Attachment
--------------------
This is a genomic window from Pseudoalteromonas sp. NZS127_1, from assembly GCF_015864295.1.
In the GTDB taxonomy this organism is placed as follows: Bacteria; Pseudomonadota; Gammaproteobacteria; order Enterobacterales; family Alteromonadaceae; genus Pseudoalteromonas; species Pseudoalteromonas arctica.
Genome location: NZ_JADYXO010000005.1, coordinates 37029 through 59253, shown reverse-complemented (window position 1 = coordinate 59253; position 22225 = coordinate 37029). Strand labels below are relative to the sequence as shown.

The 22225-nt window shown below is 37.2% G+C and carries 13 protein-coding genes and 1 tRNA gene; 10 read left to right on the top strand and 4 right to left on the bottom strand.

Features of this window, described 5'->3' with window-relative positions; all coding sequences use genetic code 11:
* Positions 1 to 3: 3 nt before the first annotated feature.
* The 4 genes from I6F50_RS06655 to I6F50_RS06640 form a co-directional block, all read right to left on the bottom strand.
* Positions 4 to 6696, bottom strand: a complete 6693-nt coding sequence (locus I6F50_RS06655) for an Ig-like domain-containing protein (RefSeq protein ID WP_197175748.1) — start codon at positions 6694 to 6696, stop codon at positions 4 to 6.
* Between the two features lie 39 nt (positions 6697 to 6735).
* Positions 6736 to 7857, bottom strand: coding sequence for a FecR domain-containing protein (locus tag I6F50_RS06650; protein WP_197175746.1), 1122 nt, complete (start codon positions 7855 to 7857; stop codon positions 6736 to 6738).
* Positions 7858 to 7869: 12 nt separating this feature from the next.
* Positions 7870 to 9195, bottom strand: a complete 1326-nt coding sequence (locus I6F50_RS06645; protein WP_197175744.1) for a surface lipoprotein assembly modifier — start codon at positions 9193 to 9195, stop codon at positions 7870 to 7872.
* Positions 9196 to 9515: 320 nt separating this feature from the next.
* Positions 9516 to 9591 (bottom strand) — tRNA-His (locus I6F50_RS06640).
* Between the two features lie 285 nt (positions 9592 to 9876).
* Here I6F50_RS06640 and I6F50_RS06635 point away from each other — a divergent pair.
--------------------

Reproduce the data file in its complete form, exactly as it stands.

This is a genomic window from Pseudoalteromonas sp. NZS127_1, from assembly GCF_015864295.1.
In the GTDB taxonomy this organism is placed as follows: Bacteria; Pseudomonadota; Gammaproteobacteria; order Enterobacterales; family Alteromonadaceae; genus Pseudoalteromonas; species Pseudoalteromonas arctica.
Genome location: NZ_JADYXO010000005.1, coordinates 37029 through 59253, shown reverse-complemented (window position 1 = coordinate 59253; position 22225 = coordinate 37029). Strand labels below are relative to the sequence as shown.

The 22225-nt window shown below is 37.2% G+C and carries 13 protein-coding genes and 1 tRNA gene; 10 read left to right on the top strand and 4 right to left on the bottom strand.

Features of this window, described 5'->3' with window-relative positions; all coding sequences use genetic code 11:
* Positions 1 to 3: 3 nt before the first annotated feature.
* The 4 genes from I6F50_RS06655 to I6F50_RS06640 form a co-directional block, all read right to left on the bottom strand.
* Positions 4 to 6696, bottom strand: a complete 6693-nt coding sequence (locus I6F50_RS06655) for an Ig-like domain-containing protein (RefSeq protein ID WP_197175748.1) — start codon at positions 6694 to 6696, stop codon at positions 4 to 6.
* Between the two features lie 39 nt (positions 6697 to 6735).
* Positions 6736 to 7857, bottom strand: coding sequence for a FecR domain-containing protein (locus tag I6F50_RS06650; protein WP_197175746.1), 1122 nt, complete (start codon positions 7855 to 7857; stop codon positions 6736 to 6738).
* Positions 7858 to 7869: 12 nt separating this feature from the next.
* Positions 7870 to 9195, bottom strand: a complete 1326-nt coding sequence (locus I6F50_RS06645; protein WP_197175744.1) for a surface lipoprotein assembly modifier — start codon at positions 9193 to 9195, stop codon at positions 7870 to 7872.
* Positions 9196 to 9515: 320 nt separating this feature from the next.
* Positions 9516 to 9591 (bottom strand) — tRNA-His (locus I6F50_RS06640).
* Between the two features lie 285 nt (positions 9592 to 9876).
* Here I6F50_RS06640 and I6F50_RS06635 point away from each other — a divergent pair.